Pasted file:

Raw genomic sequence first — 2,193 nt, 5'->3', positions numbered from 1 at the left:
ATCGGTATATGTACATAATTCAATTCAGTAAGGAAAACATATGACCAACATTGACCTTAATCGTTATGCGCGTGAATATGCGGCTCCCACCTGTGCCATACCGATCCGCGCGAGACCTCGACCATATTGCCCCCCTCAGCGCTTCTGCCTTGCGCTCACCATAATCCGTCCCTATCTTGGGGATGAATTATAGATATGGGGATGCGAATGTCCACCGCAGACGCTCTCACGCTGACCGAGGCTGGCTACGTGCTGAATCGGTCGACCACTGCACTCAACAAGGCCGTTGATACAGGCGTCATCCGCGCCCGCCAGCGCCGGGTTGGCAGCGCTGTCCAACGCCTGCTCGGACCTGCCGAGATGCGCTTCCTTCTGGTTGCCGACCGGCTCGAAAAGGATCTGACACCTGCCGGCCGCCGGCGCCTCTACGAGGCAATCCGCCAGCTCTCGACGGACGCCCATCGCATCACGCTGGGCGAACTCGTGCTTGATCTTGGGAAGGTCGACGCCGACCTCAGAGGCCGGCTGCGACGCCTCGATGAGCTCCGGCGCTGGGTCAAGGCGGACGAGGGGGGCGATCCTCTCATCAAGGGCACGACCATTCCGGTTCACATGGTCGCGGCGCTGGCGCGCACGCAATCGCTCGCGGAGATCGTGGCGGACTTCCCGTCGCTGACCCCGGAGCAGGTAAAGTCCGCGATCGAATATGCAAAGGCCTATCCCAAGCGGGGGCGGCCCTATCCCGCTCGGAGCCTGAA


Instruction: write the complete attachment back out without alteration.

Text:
Raw genomic sequence first — 2,193 nt, 5'->3', positions numbered from 1 at the left:
ATCGGTATATGTACATAATTCAATTCAGTAAGGAAAACATATGACCAACATTGACCTTAATCGTTATGCGCGTGAATATGCGGCTCCCACCTGTGCCATACCGATCCGCGCGAGACCTCGACCATATTGCCCCCCTCAGCGCTTCTGCCTTGCGCTCACCATAATCCGTCCCTATCTTGGGGATGAATTATAGATATGGGGATGCGAATGTCCACCGCAGACGCTCTCACGCTGACCGAGGCTGGCTACGTGCTGAATCGGTCGACCACTGCACTCAACAAGGCCGTTGATACAGGCGTCATCCGCGCCCGCCAGCGCCGGGTTGGCAGCGCTGTCCAACGCCTGCTCGGACCTGCCGAGATGCGCTTCCTTCTGGTTGCCGACCGGCTCGAAAAGGATCTGACACCTGCCGGCCGCCGGCGCCTCTACGAGGCAATCCGCCAGCTCTCGACGGACGCCCATCGCATCACGCTGGGCGAACTCGTGCTTGATCTTGGGAAGGTCGACGCCGACCTCAGAGGCCGGCTGCGACGCCTCGATGAGCTCCGGCGCTGGGTCAAGGCGGACGAGGGGGGCGATCCTCTCATCAAGGGCACGACCATTCCGGTTCACATGGTCGCGGCGCTGGCGCGCACGCAATCGCTCGCGGAGATCGTGGCGGACTTCCCGTCGCTGACCCCGGAGCAGGTAAAGTCCGCGATCGAATATGCAAAGGCCTATCCCAAGCGGGGGCGGCCCTATCCCGCTCGGAGCCTGAA